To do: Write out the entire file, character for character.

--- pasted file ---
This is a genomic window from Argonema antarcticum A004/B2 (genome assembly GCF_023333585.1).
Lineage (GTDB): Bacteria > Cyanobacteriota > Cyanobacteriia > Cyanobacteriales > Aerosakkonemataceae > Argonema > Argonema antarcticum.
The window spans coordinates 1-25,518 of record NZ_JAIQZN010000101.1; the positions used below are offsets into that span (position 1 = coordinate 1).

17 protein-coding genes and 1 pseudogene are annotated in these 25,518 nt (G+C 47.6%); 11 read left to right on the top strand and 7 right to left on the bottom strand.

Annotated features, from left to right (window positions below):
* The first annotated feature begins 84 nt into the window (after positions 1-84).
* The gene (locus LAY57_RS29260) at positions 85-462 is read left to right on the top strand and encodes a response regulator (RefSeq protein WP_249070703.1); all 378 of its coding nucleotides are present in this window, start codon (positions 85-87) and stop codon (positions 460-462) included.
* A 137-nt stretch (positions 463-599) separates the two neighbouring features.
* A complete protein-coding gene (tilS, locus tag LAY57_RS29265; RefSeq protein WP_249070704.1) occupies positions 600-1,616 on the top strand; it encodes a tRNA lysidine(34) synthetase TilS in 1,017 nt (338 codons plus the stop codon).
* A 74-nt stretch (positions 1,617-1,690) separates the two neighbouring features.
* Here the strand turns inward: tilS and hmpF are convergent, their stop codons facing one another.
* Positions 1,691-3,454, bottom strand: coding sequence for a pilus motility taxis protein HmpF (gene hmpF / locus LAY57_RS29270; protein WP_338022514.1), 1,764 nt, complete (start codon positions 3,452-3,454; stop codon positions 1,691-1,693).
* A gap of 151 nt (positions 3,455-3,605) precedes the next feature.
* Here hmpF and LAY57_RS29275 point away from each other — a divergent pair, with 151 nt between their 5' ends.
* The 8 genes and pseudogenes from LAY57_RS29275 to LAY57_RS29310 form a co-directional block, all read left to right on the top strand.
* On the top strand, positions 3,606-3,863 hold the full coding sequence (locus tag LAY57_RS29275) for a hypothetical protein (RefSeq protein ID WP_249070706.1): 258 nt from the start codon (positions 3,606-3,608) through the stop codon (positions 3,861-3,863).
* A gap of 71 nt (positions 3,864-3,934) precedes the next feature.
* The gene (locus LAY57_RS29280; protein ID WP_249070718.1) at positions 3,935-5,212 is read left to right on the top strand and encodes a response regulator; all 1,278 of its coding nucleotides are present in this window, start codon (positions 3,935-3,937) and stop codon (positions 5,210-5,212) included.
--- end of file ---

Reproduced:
This is a genomic window from Argonema antarcticum A004/B2 (genome assembly GCF_023333585.1).
Lineage (GTDB): Bacteria > Cyanobacteriota > Cyanobacteriia > Cyanobacteriales > Aerosakkonemataceae > Argonema > Argonema antarcticum.
The window spans coordinates 1-25,518 of record NZ_JAIQZN010000101.1; the positions used below are offsets into that span (position 1 = coordinate 1).

17 protein-coding genes and 1 pseudogene are annotated in these 25,518 nt (G+C 47.6%); 11 read left to right on the top strand and 7 right to left on the bottom strand.

Annotated features, from left to right (window positions below):
* The first annotated feature begins 84 nt into the window (after positions 1-84).
* The gene (locus LAY57_RS29260) at positions 85-462 is read left to right on the top strand and encodes a response regulator (RefSeq protein WP_249070703.1); all 378 of its coding nucleotides are present in this window, start codon (positions 85-87) and stop codon (positions 460-462) included.
* A 137-nt stretch (positions 463-599) separates the two neighbouring features.
* A complete protein-coding gene (tilS, locus tag LAY57_RS29265; RefSeq protein WP_249070704.1) occupies positions 600-1,616 on the top strand; it encodes a tRNA lysidine(34) synthetase TilS in 1,017 nt (338 codons plus the stop codon).
* A 74-nt stretch (positions 1,617-1,690) separates the two neighbouring features.
* Here the strand turns inward: tilS and hmpF are convergent, their stop codons facing one another.
* Positions 1,691-3,454, bottom strand: coding sequence for a pilus motility taxis protein HmpF (gene hmpF / locus LAY57_RS29270; protein WP_338022514.1), 1,764 nt, complete (start codon positions 3,452-3,454; stop codon positions 1,691-1,693).
* A gap of 151 nt (positions 3,455-3,605) precedes the next feature.
* Here hmpF and LAY57_RS29275 point away from each other — a divergent pair, with 151 nt between their 5' ends.
* The 8 genes and pseudogenes from LAY57_RS29275 to LAY57_RS29310 form a co-directional block, all read left to right on the top strand.
* On the top strand, positions 3,606-3,863 hold the full coding sequence (locus tag LAY57_RS29275) for a hypothetical protein (RefSeq protein ID WP_249070706.1): 258 nt from the start codon (positions 3,606-3,608) through the stop codon (positions 3,861-3,863).
* A gap of 71 nt (positions 3,864-3,934) precedes the next feature.
* The gene (locus LAY57_RS29280; protein ID WP_249070718.1) at positions 3,935-5,212 is read left to right on the top strand and encodes a response regulator; all 1,278 of its coding nucleotides are present in this window, start codon (positions 3,935-3,937) and stop codon (positions 5,210-5,212) included.